An Alzheimer’s patient had to experience an incredible and cruel adventure, the moment she stepped out the door. The 90-year-old woman left her home on a February night and started wandering in her neighborhood. When policemen found her they took her to police station. In a search apparently to find her relatives and some home address, the computer spitted the information that the woman was owing 5,000 euro to the tax office. According to the latest laws, debtors owing more than 5,000 euro to the state have to be detained and prosecuted.
Instead of bringing the Alzheimer’s patient to the safe environment back home, the police had to apply the law and detain her.
Next morning, the woman’s relatives were informed about her detention.
The relatives and the caretaker found the woman in a stage of panic attack in a detention cell of the police station and more than this… they found out that they were not allowed to take her home.
The woman had to appear before the prosecutor according to ‘caught in act’ law that provides that a “criminal” has to appear before the court within 48-hours after detention.
“Due to work overload of the prosecutor, we were told that she could not appear to court that morning and that she would have to stay longer in detention,” the woman’s niece told private Mega TV on Sunday, adding that the woman had fell from the bed in the cell and that she was injured.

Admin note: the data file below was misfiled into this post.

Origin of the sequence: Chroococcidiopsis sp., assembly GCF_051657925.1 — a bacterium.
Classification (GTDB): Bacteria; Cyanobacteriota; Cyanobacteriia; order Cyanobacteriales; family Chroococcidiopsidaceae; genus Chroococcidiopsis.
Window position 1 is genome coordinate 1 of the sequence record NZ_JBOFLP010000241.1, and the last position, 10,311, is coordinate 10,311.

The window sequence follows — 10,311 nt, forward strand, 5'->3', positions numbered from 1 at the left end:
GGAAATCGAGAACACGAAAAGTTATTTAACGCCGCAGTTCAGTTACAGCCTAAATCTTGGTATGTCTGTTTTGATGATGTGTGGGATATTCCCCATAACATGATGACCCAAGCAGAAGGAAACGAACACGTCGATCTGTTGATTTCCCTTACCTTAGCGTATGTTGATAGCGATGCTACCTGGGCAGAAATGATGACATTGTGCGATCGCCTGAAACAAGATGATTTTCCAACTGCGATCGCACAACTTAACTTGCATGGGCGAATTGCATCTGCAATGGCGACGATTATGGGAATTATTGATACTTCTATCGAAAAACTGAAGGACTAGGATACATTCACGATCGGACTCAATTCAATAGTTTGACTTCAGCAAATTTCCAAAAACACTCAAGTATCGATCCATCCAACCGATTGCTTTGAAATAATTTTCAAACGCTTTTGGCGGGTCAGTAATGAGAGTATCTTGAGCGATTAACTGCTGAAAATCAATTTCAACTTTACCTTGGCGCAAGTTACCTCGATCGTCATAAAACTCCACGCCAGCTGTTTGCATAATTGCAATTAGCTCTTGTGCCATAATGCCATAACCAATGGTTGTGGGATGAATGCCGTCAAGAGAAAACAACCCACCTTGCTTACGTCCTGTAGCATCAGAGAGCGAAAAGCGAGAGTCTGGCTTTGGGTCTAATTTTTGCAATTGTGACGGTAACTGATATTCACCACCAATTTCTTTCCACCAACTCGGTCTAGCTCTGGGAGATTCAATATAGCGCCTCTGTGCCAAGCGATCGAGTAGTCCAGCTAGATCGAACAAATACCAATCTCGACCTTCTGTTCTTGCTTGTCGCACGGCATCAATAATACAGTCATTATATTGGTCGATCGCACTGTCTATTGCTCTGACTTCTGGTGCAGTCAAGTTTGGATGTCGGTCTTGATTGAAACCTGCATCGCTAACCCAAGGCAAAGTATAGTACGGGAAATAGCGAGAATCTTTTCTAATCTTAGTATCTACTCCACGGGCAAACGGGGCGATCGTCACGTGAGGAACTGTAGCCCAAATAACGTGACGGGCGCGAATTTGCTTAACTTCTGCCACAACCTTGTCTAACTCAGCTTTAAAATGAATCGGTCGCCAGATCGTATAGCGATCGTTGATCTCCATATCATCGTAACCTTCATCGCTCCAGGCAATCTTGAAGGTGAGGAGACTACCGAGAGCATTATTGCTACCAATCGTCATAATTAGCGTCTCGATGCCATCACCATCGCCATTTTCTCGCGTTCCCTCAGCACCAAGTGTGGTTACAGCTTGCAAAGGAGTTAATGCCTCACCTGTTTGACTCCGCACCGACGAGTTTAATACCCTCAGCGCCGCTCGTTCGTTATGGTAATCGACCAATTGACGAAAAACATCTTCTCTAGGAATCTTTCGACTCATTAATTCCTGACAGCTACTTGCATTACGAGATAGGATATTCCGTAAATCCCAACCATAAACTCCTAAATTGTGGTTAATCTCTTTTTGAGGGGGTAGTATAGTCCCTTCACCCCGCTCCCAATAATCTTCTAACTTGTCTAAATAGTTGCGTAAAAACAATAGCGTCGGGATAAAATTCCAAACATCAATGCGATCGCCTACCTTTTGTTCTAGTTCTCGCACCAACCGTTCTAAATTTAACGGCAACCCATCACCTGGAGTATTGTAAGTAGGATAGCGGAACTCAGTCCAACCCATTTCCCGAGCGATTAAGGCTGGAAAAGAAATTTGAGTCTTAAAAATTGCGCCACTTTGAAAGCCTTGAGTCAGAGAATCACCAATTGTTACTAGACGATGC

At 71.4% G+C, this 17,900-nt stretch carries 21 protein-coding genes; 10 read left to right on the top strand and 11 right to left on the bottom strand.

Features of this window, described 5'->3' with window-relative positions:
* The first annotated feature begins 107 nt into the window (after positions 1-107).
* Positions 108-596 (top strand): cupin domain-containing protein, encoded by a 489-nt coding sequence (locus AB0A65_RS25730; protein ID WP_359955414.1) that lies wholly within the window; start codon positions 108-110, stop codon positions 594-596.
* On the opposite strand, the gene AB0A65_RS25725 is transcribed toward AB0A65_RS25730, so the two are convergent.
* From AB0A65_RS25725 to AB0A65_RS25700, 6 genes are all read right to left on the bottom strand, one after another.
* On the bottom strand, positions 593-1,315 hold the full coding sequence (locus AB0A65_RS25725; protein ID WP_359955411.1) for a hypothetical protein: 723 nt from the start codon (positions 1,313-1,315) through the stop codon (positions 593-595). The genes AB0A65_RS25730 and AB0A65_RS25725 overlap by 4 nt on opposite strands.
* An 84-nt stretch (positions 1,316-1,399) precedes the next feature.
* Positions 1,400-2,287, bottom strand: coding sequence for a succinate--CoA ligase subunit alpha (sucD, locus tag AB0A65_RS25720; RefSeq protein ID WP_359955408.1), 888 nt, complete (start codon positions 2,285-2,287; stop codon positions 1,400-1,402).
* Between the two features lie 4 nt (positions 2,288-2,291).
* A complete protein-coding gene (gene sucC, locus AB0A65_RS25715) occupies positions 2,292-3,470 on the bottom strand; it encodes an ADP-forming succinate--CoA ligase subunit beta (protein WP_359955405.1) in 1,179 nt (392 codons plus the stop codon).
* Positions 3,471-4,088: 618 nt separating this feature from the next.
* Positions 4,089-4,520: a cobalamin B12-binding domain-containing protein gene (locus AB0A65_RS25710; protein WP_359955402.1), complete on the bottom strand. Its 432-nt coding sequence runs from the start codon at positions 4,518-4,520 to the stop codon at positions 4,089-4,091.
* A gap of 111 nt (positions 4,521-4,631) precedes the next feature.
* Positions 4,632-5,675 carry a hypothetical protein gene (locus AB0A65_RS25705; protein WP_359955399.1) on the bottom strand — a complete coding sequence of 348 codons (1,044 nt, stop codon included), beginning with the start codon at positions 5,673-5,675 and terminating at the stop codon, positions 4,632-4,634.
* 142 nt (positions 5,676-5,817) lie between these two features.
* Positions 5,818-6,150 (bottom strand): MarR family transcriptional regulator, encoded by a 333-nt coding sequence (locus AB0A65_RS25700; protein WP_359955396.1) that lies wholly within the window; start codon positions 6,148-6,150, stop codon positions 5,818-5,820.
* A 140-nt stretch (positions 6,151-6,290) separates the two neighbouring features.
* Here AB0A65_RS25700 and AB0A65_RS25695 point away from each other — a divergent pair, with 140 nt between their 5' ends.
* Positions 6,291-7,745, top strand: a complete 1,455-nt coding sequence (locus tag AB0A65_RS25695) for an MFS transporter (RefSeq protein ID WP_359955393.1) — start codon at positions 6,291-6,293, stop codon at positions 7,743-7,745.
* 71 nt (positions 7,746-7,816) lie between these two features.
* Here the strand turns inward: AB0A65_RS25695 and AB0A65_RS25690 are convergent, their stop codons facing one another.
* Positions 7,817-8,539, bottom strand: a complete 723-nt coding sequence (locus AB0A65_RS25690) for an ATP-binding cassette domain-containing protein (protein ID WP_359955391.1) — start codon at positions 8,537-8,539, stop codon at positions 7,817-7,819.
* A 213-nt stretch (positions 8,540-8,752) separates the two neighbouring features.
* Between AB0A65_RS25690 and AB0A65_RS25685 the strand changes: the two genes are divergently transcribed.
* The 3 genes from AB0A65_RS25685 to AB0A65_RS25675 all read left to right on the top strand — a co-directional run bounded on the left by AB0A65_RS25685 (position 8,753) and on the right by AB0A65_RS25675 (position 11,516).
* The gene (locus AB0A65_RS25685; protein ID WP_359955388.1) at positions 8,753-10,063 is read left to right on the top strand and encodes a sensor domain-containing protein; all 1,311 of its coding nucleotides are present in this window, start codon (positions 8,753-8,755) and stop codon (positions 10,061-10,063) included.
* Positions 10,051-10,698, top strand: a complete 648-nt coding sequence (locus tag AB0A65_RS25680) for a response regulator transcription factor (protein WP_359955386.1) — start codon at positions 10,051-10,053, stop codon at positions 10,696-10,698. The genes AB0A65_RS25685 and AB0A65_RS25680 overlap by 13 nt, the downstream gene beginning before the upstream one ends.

video: niece speaking to Mega TVembedded by Embedded Video
As the relatives insisted of her illness, the prosecutor ordered her transfer to a public psychiatric facility where she stayed for ten days under police guardianship.
The public hospital confirmed her illness and the woman was sent home. The prosecutor set the trail date a month and a half later.
Yes, strictly applying the laws to the elderly and vulnerable will certainly save Greece from the huge debts and combat tax evasion.
A fine of 100 euro would most probably be imposed too, if the Alzheimer’s patient will not open an e-mail account and declare it to the tax office within the next 60 days. That’s a new law issued by the Greek Finance Ministry, according to which all taxpayers have to have an e-mail account.
No, there are no laws in this country full of troubled citizens to protect the rights of Alzheimer’s patients.